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The cultural diversity in the Bay Area makes it one of the best places to live in the world. Cambodian-Americans are certainly significant pieces of that cultural tapestry. The preservation of the Cambodian culture is, therefore, vital. It is paramount not only to the collective community, but also to the Cambodian community, and the individual Cambodians themselves.


Thursday, November 10, 2011

CAMBODIA: TWENTY YEARS AFTER PEACE A SYMPOSIUM

Dear Community Leader:

In collaboration with the Center for Southeast Asian Studies, the Human
Rights Center, The Institute for International Studies, and International and Area Studies, the Asian American and Asian Diaspora Studies Program will be hosting a symposium at Berkeley on November 19, 2011 to mark the 20th anniversary of the Paris Peace Accords.

The symposium will look at present day Cambodia, 20 years after this historic agreement. It brings together key “history makers”, academics and researchers, policy analysts, and rights advocates to discuss critical issues facing present day Cambodia in four critical areas, namely law and democracy, economic development and human security, human rights, and the role of diasporas in peace and democracy building and national reconstruction.

We hope that you can join us in this important convening.

Sincerely,
Professor Khatharya Um
Conference Chair
University of California, Berkeley

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On October 23, 1991, a comprehensive political settlement, also known as the Paris Peace Agreement, was signed and endorsed by eighteen countries. It brought an end to the decade-long war in Cambodia, and paved the way for the 1993 UN endorsed elections in Cambodia.

The last two decades since the end of war have witnessed the nation's valiant post-genocide and post-war struggle to rebuild communities and institutions, economic liberalization and growth, a burgeoning civil society, and proliferation of rights discourse. They have also seen the resurgence of conflict, widening class disparity, and persisting challenge with key reforms, accountability and governance.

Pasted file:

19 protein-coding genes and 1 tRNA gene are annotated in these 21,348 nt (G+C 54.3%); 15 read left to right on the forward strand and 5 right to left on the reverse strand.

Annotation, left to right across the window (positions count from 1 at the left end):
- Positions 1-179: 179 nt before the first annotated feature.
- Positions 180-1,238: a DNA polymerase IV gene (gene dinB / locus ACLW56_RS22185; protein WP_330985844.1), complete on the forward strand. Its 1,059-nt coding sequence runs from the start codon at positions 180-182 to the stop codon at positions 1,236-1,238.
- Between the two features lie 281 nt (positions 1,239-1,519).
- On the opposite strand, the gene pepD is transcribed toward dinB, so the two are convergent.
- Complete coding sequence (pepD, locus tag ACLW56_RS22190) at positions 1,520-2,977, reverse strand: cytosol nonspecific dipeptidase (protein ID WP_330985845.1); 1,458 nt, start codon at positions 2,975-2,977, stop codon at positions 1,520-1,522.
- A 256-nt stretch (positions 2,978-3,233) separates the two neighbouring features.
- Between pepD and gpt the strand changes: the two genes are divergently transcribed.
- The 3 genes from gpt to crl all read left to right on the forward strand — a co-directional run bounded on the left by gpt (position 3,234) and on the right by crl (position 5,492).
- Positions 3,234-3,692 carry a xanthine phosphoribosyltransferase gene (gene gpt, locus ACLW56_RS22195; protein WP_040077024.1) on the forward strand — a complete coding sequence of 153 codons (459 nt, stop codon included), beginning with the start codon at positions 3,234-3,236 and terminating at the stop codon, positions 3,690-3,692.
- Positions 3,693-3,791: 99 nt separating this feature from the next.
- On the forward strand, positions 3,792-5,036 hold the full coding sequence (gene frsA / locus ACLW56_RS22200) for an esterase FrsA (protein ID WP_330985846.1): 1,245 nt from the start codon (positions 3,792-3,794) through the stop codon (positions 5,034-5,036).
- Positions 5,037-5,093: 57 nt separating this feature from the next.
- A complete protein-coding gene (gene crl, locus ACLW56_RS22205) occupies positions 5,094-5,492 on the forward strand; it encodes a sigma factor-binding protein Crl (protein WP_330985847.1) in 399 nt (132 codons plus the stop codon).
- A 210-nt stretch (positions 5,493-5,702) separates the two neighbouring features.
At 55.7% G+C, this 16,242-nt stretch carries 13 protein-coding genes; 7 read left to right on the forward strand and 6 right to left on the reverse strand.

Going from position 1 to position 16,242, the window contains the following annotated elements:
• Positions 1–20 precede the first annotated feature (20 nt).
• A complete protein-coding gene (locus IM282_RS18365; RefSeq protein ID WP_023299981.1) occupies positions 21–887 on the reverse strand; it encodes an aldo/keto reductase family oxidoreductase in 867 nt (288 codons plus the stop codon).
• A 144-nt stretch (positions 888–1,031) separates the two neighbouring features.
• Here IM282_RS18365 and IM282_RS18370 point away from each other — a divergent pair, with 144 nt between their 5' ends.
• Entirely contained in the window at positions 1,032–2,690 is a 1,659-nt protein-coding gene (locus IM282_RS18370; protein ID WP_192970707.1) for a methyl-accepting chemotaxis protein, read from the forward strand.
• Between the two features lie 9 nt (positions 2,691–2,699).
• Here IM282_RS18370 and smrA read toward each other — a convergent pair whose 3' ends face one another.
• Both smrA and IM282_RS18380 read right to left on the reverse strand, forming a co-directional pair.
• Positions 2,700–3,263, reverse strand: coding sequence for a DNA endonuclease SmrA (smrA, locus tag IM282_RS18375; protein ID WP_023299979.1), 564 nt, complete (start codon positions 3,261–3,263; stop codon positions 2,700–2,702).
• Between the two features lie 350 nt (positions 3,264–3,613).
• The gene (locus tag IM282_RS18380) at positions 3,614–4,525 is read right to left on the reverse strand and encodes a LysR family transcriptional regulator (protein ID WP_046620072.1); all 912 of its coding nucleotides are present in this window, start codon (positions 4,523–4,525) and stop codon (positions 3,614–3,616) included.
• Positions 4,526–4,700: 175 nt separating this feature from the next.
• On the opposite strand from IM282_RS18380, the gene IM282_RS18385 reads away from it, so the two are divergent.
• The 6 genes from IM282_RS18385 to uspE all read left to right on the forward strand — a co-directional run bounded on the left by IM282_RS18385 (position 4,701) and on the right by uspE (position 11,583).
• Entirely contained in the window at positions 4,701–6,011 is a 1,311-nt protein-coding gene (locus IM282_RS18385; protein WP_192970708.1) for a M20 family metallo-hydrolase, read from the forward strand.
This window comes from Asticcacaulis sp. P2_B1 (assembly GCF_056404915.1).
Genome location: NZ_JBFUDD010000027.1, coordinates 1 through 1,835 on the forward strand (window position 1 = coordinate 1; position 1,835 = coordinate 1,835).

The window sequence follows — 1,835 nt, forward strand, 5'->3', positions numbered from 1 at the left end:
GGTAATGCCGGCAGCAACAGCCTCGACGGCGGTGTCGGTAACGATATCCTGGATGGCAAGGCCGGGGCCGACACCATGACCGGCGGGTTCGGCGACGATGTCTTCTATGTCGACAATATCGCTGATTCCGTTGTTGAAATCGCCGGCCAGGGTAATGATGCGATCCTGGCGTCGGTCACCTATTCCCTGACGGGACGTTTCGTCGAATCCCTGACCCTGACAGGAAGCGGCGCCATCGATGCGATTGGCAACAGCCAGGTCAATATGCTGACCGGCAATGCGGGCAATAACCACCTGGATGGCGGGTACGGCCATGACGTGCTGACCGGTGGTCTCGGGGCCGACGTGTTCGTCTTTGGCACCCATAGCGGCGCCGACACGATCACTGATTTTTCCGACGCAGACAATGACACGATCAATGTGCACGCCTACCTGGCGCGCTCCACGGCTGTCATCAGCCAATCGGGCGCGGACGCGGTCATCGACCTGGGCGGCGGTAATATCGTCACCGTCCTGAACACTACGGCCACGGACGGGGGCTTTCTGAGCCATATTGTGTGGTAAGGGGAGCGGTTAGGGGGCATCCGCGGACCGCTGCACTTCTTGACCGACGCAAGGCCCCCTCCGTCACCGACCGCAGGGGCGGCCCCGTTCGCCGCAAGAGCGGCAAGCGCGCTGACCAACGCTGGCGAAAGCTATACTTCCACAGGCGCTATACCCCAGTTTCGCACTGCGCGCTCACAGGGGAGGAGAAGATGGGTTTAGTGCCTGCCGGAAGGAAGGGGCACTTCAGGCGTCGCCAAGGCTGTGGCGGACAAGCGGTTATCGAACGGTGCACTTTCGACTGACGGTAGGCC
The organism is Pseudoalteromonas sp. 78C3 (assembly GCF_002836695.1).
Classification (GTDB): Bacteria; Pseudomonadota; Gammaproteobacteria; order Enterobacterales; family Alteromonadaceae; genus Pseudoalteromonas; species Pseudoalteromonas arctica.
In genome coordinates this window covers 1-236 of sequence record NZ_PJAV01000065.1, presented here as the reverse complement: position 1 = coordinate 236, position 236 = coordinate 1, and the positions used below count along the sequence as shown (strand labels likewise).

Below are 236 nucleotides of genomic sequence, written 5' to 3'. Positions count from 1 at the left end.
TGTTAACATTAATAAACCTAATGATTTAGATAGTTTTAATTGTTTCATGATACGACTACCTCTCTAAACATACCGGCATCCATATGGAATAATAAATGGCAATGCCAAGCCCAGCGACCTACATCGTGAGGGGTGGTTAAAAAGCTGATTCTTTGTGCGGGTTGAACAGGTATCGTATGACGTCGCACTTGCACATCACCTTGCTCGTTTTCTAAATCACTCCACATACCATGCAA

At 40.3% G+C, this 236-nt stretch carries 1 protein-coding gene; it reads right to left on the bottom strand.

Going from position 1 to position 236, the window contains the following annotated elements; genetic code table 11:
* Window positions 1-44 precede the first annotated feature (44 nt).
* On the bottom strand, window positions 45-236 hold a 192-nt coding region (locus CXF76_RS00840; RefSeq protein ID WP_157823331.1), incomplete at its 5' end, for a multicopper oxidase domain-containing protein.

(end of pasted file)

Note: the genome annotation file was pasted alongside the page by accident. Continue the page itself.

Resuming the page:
This convening marks the 20th anniversary of the Paris Agreement. It brings together key "history makers," academics and researchers, policy analysts, and rights advocates to discuss present day Cambodia, twenty years after the peace settlement. Topics include law and democracy, economic development and human security, human rights and transitional justice, and the role of diasporas in peace building and national reconstruction.

FEARURED SPEAKERS

Ambassador Richard Solomon
Ambassador Solomon is President of the United States Institute of Peace. He was Assistant Secretary of State for East Asian and Pacific Affairs (1989-1992) during which time he negotiated the Cambodia peace treaty, the first United Nations "Permanent Five" peacemaking agreement. He previously served as a senior staff member of the National Security Council.

Dr. Surya Subedi
Professor Subedi is United Nations Special Rapporteur For Human Rights in Cambodia and a Member of the Advisory Group on Human Rights to the British Secretary of State For Foreign and Commonwealth Office. He is Professor of Law at the University of Leeds.

Mr. Brad Adams
Mr. Adams is Executive Director of Human Rights Watch's Asia Division. He worked in Cambodia for five years as the senior lawyer for the Cambodia field office of the United Nations High Commissioner for Human Rights and legal advisor to the Cambodian parliament.

Ms. Heather Ryan
Ms. Ryan was the Monitor for the Khmer Rouge Tribunal with the Open Society Justice Initiative.

Mr. Joel Brinkley
Mr. Brinkley is Professor of Journalism at Stanford University and author of Cambodia's Curse. He was a New York Times reporter, editor and Pulitzer Prize winning foreign correspondent.

Ms. Devi Leiper O'Malley
Ms. Leiper O'Malley is Program Associate for Asia and Oceania for the Global Fund for Women and Founding Executive Council Member of the Devata Giving Circle.

Mr. Van Sar
Mr. Van Sar is a founding member of the Khmer Alliance Foundation

Mr. Tung Yap
Mr. Yap was President of Cambodian Americans for Human Rights and Democracy

Mr. Hann So
Mr. So is Founder of Khmer Conscience, and Co-founder of the Khmer Institute of Democracy, Phnom Penh, Cambodia

WHEN: November 19, 2011 -8:30a-5: 30p

WHERE: The Home Room, International House, 2299 Piedmont Avenue, Berkeley, CA

Co-Sponsored by: The University of California, Berkeley Asian American and Asian Diaspora Studies, Center For Southeast Asian Studies, Peace and Conflict Studies/International and Area Studies, Institute For International Studies, The Human Rights Center, The International House.

For more information, please contact Professor Khatharya Um at umk@berkeley.edu. This event is free to the public.